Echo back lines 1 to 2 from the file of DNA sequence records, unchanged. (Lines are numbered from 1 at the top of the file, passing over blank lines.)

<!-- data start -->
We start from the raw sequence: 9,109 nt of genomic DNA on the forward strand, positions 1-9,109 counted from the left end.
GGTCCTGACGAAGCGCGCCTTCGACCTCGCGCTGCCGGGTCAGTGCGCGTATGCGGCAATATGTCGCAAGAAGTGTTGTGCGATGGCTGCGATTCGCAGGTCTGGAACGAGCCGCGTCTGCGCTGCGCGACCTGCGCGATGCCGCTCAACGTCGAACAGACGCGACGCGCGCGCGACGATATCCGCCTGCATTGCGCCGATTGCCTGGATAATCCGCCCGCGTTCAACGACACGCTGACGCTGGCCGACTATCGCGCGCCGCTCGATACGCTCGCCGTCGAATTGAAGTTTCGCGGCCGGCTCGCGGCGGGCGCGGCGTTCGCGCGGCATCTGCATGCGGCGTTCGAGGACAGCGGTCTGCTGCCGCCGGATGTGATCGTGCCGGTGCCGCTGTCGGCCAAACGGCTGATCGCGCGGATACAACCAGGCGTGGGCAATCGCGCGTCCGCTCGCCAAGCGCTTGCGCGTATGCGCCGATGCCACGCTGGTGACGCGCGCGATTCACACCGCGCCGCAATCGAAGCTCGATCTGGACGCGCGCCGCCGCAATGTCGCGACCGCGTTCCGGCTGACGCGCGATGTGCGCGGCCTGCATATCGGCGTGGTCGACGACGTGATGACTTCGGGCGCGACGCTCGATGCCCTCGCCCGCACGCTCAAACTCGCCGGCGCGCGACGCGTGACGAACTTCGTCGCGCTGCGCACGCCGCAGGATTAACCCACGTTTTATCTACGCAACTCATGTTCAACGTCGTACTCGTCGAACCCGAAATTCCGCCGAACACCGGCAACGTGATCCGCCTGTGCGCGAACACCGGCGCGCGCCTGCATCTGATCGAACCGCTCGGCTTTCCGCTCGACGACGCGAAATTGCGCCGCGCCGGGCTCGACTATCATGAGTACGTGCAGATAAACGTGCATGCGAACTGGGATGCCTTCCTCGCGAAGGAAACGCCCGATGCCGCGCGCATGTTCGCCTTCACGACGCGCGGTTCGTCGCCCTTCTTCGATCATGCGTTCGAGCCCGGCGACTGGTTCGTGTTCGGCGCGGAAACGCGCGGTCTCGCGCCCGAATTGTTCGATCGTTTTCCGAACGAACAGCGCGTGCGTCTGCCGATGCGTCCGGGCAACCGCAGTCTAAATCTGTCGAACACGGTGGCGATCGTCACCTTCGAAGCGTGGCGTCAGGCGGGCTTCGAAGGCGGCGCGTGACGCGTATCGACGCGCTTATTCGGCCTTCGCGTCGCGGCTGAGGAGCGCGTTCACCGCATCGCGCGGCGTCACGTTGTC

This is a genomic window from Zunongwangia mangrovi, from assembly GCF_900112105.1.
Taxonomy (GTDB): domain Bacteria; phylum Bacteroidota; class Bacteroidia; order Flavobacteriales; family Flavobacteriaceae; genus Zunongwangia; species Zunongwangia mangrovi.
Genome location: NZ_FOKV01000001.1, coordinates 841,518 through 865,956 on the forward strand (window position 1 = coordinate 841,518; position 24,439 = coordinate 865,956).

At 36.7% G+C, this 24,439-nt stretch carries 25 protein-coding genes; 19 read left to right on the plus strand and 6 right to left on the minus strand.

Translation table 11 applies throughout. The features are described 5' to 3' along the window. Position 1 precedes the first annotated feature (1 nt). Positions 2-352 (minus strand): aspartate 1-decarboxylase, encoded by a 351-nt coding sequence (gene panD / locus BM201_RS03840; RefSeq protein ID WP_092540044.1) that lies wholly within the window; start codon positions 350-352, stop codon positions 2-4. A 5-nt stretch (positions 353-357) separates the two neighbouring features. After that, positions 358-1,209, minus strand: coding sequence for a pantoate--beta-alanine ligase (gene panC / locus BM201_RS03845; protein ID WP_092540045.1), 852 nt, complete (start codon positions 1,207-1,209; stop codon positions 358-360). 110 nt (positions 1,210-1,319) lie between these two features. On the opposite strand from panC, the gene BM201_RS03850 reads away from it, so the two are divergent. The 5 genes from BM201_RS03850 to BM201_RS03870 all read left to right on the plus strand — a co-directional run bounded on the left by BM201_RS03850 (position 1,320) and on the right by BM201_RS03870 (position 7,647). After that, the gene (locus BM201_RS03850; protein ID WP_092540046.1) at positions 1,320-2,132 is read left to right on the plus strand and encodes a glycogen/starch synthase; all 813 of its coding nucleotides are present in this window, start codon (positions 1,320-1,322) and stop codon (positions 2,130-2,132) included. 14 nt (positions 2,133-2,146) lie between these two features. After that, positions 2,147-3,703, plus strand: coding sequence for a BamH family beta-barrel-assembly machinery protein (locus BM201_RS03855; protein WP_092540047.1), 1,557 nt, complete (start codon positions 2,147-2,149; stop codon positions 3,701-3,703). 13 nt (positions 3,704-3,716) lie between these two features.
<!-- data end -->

We start from the raw sequence: 9,109 nt of genomic DNA on the forward strand, positions 1-9,109 counted from the left end.
GGTCCTGACGAAGCGCGCCTTCGACCTCGCGCTGCCGGGTCAGTGCGCGTATGCGGCAATATGTCGCAAGAAGTGTTGTGCGATGGCTGCGATTCGCAGGTCTGGAACGAGCCGCGTCTGCGCTGCGCGACCTGCGCGATGCCGCTCAACGTCGAACAGACGCGACGCGCGCGCGACGATATCCGCCTGCATTGCGCCGATTGCCTGGATAATCCGCCCGCGTTCAACGACACGCTGACGCTGGCCGACTATCGCGCGCCGCTCGATACGCTCGCCGTCGAATTGAAGTTTCGCGGCCGGCTCGCGGCGGGCGCGGCGTTCGCGCGGCATCTGCATGCGGCGTTCGAGGACAGCGGTCTGCTGCCGCCGGATGTGATCGTGCCGGTGCCGCTGTCGGCCAAACGGCTGATCGCGCGGATACAACCAGGCGTGGGCAATCGCGCGTCCGCTCGCCAAGCGCTTGCGCGTATGCGCCGATGCCACGCTGGTGACGCGCGCGATTCACACCGCGCCGCAATCGAAGCTCGATCTGGACGCGCGCCGCCGCAATGTCGCGACCGCGTTCCGGCTGACGCGCGATGTGCGCGGCCTGCATATCGGCGTGGTCGACGACGTGATGACTTCGGGCGCGACGCTCGATGCCCTCGCCCGCACGCTCAAACTCGCCGGCGCGCGACGCGTGACGAACTTCGTCGCGCTGCGCACGCCGCAGGATTAACCCACGTTTTATCTACGCAACTCATGTTCAACGTCGTACTCGTCGAACCCGAAATTCCGCCGAACACCGGCAACGTGATCCGCCTGTGCGCGAACACCGGCGCGCGCCTGCATCTGATCGAACCGCTCGGCTTTCCGCTCGACGACGCGAAATTGCGCCGCGCCGGGCTCGACTATCATGAGTACGTGCAGATAAACGTGCATGCGAACTGGGATGCCTTCCTCGCGAAGGAAACGCCCGATGCCGCGCGCATGTTCGCCTTCACGACGCGCGGTTCGTCGCCCTTCTTCGATCATGCGTTCGAGCCCGGCGACTGGTTCGTGTTCGGCGCGGAAACGCGCGGTCTCGCGCCCGAATTGTTCGATCGTTTTCCGAACGAACAGCGCGTGCGTCTGCCGATGCGTCCGGGCAACCGCAGTCTAAATCTGTCGAACACGGTGGCGATCGTCACCTTCGAAGCGTGGCGTCAGGCGGGCTTCGAAGGCGGCGCGTGACGCGTATCGACGCGCTTATTCGGCCTTCGCGTCGCGGCTGAGGAGCGCGTTCACCGCATCGCGCGGCGTCACGTTGTC